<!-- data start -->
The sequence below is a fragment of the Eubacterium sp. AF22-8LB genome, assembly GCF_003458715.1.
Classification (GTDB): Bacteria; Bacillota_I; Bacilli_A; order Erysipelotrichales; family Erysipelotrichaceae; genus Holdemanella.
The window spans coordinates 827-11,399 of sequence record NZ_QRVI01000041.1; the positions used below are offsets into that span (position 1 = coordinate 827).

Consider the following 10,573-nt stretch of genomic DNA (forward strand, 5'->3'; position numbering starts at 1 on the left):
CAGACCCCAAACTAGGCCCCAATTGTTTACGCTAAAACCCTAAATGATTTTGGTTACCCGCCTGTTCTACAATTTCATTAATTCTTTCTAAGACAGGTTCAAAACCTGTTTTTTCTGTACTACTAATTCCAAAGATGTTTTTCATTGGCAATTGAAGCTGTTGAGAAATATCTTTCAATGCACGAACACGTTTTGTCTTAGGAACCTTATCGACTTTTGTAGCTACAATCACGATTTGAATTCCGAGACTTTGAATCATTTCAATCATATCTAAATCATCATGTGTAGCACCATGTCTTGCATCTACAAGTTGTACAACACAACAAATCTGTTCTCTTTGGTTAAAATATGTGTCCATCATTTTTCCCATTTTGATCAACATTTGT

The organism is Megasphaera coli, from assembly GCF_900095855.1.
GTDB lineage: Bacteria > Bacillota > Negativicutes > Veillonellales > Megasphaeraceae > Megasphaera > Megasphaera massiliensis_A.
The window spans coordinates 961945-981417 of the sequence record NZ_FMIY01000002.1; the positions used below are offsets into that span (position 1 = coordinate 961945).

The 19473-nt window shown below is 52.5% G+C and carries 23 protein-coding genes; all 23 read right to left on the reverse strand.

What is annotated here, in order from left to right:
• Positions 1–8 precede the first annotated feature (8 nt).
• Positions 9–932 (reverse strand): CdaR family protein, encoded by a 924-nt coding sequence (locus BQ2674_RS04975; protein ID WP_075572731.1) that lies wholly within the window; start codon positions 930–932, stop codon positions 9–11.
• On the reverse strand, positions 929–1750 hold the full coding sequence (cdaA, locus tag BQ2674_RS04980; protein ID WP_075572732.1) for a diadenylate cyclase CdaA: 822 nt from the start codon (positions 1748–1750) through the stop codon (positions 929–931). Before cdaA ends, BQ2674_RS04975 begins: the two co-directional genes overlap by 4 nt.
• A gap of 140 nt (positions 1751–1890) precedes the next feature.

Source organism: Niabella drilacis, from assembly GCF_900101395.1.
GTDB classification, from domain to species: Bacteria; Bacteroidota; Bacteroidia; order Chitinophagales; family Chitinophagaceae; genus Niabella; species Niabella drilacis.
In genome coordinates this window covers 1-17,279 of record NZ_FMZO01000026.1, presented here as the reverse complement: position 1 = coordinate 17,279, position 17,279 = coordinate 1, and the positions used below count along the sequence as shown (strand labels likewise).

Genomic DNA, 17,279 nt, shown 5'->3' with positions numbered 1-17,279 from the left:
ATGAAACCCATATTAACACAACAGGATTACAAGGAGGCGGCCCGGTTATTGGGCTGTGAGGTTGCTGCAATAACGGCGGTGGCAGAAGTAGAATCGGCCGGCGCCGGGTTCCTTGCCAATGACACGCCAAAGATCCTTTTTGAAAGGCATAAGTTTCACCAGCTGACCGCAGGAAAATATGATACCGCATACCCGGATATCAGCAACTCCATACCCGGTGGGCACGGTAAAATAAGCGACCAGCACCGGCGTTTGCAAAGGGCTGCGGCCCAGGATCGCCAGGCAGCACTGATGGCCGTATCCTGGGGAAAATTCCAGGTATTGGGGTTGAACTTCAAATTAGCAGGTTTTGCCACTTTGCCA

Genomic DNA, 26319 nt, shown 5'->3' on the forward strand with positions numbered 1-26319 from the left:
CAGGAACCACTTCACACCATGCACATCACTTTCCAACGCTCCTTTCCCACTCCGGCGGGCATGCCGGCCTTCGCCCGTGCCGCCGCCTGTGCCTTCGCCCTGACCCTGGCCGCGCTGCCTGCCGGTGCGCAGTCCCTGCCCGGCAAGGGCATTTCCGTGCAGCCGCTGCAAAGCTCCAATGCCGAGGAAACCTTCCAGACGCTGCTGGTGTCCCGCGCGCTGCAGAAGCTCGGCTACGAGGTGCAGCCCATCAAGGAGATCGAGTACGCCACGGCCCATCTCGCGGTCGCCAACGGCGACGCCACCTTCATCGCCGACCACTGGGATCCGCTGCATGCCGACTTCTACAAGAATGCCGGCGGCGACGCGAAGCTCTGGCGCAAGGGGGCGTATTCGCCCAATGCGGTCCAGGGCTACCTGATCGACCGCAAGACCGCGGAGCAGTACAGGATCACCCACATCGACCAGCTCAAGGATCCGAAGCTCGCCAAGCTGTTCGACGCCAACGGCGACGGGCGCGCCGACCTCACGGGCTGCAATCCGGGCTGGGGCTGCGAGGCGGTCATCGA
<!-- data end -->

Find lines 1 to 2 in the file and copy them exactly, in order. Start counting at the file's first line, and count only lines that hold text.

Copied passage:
The sequence below is a fragment of the Eubacterium sp. AF22-8LB genome, assembly GCF_003458715.1.
Classification (GTDB): Bacteria; Bacillota_I; Bacilli_A; order Erysipelotrichales; family Erysipelotrichaceae; genus Holdemanella.